The wineries situated close to Malmesbury, the main business center of the Swartland, range from a large company to small, privately owned cellars. Spread out over a large area, the wineries produce diverse wines thanks to the differing soils and microclimates of the area. Although summers are typically very hot and dry, some farms catch the cool sea breezes from the Atlantic Ocean and hence have a cooler climate. Soils range from sandy (ideal for Rhone cultivars) to deep red and fertile (perfect for dry-land vineyards), while others derive from granite.

The wines of the Berg River region are made from grapes cultivated from a vast, climatically variable area, stretching from the banks of the Berg River to the foot of the Groot Winterhoek Mountains in Porterville. Local foodies agree that this is an area not to be missed. Small owner/chef-run eateries, cozy coffee shops and larger-scale restaurants offer a huge range and variety of meals, most prepared with fresh produce sourced in the area and many made to old family recipes.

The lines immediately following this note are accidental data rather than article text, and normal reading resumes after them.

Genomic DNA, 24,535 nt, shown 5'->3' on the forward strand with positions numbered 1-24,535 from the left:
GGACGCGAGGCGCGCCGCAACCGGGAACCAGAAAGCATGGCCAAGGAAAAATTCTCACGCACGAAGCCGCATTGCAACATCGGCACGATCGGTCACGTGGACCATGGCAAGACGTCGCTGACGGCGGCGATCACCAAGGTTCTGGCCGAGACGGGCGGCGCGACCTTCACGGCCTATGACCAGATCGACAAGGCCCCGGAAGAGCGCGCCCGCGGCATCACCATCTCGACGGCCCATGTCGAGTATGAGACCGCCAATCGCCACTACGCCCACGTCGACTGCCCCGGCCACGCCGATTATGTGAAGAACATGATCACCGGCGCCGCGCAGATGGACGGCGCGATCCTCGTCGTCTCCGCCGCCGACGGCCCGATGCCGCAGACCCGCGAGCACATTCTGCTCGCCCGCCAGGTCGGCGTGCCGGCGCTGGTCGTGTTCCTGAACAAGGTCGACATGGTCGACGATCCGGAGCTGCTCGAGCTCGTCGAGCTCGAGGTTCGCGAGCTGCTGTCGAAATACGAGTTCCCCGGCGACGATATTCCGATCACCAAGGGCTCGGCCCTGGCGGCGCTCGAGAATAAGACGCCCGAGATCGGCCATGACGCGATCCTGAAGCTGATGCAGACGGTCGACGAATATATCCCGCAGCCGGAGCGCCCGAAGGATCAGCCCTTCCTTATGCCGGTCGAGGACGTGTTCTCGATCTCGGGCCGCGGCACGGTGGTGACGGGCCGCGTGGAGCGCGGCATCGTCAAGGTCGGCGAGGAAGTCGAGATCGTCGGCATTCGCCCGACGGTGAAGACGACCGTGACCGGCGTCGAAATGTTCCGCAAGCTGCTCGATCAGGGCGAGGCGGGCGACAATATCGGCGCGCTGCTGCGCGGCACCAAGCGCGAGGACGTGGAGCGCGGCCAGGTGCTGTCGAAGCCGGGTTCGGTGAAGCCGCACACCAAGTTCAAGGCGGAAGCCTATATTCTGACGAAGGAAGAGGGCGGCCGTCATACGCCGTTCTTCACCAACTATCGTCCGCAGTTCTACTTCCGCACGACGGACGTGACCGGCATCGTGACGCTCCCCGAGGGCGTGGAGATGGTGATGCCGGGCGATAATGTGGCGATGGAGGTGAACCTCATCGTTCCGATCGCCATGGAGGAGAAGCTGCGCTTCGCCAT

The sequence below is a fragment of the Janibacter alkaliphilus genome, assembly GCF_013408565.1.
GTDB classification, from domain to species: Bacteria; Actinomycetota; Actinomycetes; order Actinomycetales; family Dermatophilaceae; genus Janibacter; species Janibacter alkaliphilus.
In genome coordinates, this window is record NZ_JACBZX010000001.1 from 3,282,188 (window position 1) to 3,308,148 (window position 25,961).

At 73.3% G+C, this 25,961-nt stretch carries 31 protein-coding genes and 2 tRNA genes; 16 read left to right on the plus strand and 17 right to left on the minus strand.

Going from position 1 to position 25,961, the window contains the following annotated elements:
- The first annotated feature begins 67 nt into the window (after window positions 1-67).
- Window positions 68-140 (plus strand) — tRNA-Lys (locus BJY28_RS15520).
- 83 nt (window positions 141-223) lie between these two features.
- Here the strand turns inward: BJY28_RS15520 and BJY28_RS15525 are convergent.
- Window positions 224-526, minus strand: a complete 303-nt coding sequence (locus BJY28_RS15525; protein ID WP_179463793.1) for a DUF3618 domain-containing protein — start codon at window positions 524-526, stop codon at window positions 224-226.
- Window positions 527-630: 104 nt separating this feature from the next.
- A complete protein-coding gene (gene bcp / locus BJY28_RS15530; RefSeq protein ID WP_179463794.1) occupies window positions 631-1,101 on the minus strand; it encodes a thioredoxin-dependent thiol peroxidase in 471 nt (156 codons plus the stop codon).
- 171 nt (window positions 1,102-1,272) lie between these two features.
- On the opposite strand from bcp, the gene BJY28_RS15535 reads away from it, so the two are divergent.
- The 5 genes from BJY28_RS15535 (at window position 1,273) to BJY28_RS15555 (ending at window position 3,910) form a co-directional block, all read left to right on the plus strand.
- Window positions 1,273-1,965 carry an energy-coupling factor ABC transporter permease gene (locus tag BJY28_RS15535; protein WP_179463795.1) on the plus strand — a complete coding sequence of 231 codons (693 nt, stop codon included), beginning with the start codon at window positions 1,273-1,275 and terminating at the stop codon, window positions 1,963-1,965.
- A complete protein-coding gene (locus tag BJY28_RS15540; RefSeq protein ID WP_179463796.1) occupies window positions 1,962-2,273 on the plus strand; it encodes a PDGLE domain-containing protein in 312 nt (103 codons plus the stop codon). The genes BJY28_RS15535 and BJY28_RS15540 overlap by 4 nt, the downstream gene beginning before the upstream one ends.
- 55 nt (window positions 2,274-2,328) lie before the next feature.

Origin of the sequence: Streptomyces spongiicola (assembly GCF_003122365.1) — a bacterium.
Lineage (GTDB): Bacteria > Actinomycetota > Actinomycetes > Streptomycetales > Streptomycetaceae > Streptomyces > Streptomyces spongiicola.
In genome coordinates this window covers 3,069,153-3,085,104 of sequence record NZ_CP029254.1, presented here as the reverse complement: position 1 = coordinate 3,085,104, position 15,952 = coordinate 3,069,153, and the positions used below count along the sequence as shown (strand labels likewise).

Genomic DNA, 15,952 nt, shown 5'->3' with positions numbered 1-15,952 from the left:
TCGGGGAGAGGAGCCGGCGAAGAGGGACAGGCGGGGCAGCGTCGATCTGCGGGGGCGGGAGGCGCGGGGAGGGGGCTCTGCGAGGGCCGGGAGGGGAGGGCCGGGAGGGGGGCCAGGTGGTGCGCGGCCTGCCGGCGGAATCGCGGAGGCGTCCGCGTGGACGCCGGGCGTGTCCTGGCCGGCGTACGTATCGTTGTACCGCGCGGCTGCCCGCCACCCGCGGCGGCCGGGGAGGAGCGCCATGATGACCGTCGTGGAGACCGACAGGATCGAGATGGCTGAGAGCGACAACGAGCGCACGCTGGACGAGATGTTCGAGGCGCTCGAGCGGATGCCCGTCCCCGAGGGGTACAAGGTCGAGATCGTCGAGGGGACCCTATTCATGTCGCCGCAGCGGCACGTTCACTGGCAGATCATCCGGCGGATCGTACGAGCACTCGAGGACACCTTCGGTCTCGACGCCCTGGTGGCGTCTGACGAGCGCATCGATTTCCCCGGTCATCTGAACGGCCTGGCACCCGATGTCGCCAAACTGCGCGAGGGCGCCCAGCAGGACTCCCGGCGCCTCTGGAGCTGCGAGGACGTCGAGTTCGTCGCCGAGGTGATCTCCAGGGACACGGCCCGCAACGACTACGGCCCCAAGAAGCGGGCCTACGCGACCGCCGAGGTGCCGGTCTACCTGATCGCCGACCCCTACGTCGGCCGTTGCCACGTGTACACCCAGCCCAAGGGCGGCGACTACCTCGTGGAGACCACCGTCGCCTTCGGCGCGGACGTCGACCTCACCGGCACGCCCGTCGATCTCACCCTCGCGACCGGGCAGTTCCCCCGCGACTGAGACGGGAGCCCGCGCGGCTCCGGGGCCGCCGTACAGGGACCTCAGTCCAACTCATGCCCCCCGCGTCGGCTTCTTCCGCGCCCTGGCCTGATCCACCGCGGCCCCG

Regularly scheduled farmers markets and street markets bring out the locals in droves, and there you can buy anything from homegrown veggies in season to free-range eggs and poultry, homemade cakes, sweets, savory dishes, freshly baked bread and olives in every shape and form — from oils, pickles, spreads and tapanades to soaps, creams and shampoos.

From tiny B-and-Bs to luxury hotels, there’s an accommodation option along the Santam Swartland Wine & Olive Route to suit every taste and pocket. No matter what type of lodging you choose, the famous Swartland hospitality will make you feel right at home — and the quality of the wine will make you wish you’d planned a longer trip.

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Posted in Our Wine Travel Log

Twist and Shout: The Great Screw Cap Debate

Wine bottles in the wine store.

Q Is a wine sealed with a screw cap inferior to a wine sealed with a cork?

A It depends entirely on the wine.

Screw caps have been around since the 1950s, when they were used primarily to seal cheap “jug wines.” But during the 1980s, wineries in Australia and New Zealand began to use them for almost all of their wines. As those bottlings made their way to the United States and met with little resistance in the marketplace, American vintners began to follow suit.